Not exactly if you ask me. What I learnt in DID was actually quite significant and relevant to what I’m doing now. DID created the foundation for my appreciation on how design can impact what we do in our everyday lives. My prior work experience in a design consultancy also helped me better understand the value of design in helping businesses and how it can impact people. So with this in mind, it was a lot easier trying to put myself in others’ shoes to think about how I could design programmes that better address companies’ manpower needs; to help creative professionals stay competitive through relevant training interventions. It was also much easier for me to connect to the creative community, because although I might be doing a different type of work, I meet people that I have actually known for a while since my NUS and designer days.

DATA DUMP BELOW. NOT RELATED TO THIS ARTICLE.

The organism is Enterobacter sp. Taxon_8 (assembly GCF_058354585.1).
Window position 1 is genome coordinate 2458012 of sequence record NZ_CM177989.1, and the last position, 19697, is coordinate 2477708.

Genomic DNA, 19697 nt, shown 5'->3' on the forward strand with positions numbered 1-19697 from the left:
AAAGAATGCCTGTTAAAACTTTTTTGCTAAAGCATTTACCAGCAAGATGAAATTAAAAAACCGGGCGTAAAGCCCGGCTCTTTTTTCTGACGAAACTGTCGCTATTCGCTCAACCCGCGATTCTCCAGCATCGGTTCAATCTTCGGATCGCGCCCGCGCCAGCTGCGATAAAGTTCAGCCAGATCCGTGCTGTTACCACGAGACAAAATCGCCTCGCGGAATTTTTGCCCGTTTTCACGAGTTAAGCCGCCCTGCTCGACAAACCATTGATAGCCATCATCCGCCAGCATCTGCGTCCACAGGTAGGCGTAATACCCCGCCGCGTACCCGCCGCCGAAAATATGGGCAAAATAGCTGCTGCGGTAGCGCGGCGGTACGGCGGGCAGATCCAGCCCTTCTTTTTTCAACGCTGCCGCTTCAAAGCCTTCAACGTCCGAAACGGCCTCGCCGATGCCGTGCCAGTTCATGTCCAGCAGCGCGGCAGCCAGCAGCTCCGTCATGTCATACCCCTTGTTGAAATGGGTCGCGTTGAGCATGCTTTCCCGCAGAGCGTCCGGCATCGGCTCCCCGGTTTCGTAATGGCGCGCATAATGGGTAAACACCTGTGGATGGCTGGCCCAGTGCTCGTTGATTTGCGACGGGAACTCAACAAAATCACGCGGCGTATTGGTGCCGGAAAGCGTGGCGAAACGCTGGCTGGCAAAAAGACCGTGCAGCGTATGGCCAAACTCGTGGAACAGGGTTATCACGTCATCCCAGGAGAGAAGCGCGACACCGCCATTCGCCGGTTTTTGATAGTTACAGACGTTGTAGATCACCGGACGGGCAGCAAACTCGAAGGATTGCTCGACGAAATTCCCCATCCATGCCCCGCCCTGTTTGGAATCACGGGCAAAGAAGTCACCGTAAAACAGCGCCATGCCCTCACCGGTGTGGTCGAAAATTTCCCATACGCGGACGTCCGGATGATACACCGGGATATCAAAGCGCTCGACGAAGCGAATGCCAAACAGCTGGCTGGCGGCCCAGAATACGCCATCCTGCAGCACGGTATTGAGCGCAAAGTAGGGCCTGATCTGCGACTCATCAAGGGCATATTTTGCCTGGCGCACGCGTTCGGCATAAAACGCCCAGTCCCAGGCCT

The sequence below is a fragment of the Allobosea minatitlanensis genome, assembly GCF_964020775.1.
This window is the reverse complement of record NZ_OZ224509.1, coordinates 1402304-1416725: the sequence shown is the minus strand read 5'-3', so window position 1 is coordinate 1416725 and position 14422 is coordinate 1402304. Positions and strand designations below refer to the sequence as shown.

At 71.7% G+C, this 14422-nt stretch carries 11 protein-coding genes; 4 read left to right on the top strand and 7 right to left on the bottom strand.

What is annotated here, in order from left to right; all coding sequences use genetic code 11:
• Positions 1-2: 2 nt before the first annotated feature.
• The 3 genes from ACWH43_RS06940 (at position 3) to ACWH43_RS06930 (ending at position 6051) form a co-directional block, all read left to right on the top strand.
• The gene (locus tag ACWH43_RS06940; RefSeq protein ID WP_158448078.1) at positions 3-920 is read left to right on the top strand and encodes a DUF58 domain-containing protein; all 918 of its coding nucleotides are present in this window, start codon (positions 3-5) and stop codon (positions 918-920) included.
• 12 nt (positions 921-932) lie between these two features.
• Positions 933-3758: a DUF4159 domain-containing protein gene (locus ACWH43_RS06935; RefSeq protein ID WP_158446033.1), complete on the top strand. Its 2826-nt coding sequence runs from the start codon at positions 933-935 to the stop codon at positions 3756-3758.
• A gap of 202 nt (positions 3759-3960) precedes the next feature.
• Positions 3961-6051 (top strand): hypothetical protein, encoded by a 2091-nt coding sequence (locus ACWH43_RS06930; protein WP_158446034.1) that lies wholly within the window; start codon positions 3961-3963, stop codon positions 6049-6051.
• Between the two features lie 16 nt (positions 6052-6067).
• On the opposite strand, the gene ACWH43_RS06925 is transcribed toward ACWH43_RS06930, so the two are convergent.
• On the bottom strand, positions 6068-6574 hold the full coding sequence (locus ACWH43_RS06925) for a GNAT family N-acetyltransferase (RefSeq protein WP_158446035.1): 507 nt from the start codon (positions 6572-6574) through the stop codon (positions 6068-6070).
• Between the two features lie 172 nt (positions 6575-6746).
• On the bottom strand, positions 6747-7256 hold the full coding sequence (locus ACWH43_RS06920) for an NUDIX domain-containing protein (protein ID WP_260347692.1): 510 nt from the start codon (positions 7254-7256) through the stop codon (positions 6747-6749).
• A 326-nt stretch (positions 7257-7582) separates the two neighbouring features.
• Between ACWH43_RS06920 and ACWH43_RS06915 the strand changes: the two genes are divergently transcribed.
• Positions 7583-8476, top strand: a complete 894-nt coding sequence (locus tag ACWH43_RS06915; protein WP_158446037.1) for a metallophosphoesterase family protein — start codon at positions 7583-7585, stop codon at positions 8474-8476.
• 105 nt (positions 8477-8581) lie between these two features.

How did you get into the Singapore Workforce Development Agency (WDA)?
I was in my earlier career working in a design consultancy, and a time where I was considering a job switch. I chanced upon this opening at WDA through recommendation from a friend (who was also working in WDA), and thought it was tailor-made for me since they were looking for someone to perform engagement work for the design sector. I went for the interview, and the rest is history—a meaningful career that I’m seven years into, and for definitely many more years to come.
What made you choose DID?
Since primary school, art was the subject that was kind of my favourite and an area that I continued to excel in all the way till junior college. So I was actually looking out for a course that was very much related to art and creativity. When DID came up I thought it was a perfect match for me.
Now being in WDA, do you miss that kind of really artistic approach in design?